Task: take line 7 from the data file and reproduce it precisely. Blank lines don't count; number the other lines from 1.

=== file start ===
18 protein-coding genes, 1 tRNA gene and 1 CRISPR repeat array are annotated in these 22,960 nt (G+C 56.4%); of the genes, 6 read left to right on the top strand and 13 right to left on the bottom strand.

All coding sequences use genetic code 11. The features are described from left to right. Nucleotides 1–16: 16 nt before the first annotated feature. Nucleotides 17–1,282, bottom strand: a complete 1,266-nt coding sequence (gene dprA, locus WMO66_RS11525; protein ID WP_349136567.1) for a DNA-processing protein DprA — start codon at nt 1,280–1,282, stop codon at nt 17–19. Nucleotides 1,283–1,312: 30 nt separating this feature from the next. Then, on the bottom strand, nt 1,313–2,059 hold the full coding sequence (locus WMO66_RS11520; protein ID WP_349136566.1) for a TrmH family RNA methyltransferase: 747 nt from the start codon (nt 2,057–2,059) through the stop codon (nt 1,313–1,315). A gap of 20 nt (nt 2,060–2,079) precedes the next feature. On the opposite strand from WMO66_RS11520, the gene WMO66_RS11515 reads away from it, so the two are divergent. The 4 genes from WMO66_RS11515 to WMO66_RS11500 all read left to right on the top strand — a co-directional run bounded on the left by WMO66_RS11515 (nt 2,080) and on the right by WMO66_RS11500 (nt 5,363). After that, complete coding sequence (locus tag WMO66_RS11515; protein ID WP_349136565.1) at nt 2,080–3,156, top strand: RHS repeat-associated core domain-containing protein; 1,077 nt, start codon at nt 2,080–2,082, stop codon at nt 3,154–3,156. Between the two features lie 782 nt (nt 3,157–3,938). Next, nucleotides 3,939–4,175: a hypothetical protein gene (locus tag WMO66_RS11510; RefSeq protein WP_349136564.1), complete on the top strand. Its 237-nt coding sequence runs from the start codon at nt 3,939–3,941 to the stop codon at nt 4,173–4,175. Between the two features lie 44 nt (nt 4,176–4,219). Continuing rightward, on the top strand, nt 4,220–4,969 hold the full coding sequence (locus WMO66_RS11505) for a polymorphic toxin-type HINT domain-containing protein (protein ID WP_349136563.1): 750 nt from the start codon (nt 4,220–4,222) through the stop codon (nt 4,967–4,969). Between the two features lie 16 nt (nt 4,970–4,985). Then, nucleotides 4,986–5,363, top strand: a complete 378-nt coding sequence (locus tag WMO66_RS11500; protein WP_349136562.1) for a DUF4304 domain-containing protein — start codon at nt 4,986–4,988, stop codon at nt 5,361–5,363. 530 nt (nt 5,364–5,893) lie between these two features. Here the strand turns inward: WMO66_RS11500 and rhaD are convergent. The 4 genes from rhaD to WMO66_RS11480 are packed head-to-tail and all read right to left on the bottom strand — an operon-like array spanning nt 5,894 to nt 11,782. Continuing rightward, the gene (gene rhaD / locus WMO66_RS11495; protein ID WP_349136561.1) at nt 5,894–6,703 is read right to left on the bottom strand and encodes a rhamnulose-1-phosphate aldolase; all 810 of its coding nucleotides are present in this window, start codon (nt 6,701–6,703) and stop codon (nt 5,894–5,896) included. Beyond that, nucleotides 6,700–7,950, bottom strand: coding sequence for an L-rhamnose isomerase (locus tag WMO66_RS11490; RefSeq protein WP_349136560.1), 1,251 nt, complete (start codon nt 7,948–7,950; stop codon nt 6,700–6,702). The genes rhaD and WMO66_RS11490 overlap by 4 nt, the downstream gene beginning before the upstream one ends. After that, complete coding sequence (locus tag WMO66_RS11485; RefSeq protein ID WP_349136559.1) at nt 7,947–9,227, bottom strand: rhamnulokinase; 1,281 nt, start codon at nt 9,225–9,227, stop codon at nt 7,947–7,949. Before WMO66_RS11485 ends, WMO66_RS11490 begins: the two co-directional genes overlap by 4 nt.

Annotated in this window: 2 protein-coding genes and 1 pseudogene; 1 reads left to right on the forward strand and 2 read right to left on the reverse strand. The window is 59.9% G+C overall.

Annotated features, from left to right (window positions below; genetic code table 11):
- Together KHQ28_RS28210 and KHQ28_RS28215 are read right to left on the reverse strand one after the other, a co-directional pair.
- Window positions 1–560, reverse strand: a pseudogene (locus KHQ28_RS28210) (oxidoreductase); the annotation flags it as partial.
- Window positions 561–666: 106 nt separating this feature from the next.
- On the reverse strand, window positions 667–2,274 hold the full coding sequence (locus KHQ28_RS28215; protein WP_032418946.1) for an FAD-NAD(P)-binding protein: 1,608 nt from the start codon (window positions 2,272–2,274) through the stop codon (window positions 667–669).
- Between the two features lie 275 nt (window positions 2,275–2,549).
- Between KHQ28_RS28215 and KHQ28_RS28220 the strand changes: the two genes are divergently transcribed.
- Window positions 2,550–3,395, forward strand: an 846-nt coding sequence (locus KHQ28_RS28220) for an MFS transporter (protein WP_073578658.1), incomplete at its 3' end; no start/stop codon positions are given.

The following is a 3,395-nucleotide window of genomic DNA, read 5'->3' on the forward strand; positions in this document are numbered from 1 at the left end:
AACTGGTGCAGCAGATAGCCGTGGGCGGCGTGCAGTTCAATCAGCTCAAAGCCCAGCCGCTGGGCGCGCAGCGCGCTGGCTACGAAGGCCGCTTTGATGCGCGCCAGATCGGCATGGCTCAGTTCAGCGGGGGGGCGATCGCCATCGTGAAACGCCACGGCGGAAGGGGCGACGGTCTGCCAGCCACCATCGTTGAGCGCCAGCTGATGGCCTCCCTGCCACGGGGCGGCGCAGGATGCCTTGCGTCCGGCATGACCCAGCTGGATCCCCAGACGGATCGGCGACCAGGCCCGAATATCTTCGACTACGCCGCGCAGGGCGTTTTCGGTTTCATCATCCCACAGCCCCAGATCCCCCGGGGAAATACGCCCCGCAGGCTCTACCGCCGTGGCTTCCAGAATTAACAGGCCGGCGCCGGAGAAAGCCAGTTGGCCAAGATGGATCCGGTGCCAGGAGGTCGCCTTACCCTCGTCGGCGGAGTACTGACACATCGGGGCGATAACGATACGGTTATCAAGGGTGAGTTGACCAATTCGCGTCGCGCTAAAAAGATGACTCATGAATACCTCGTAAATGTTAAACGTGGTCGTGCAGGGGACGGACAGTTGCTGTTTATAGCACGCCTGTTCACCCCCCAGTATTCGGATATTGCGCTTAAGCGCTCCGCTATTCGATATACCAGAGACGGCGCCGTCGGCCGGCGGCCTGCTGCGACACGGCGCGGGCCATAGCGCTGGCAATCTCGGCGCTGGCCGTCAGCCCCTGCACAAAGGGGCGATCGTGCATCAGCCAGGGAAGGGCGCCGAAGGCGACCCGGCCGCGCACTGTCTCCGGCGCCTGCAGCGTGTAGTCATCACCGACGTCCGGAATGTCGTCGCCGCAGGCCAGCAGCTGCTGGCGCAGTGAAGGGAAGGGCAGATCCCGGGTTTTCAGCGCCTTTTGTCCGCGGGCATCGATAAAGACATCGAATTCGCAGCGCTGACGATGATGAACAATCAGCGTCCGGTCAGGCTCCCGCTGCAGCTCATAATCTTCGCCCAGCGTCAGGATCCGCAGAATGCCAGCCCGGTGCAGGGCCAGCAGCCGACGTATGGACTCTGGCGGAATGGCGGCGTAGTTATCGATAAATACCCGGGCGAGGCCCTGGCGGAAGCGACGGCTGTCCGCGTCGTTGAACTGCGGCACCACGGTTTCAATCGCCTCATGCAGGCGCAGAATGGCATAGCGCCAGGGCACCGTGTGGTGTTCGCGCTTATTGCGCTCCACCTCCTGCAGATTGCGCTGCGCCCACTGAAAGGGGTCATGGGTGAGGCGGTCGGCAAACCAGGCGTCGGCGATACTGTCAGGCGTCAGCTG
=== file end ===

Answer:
- Window positions 561–666: 106 nt separating this feature from the next.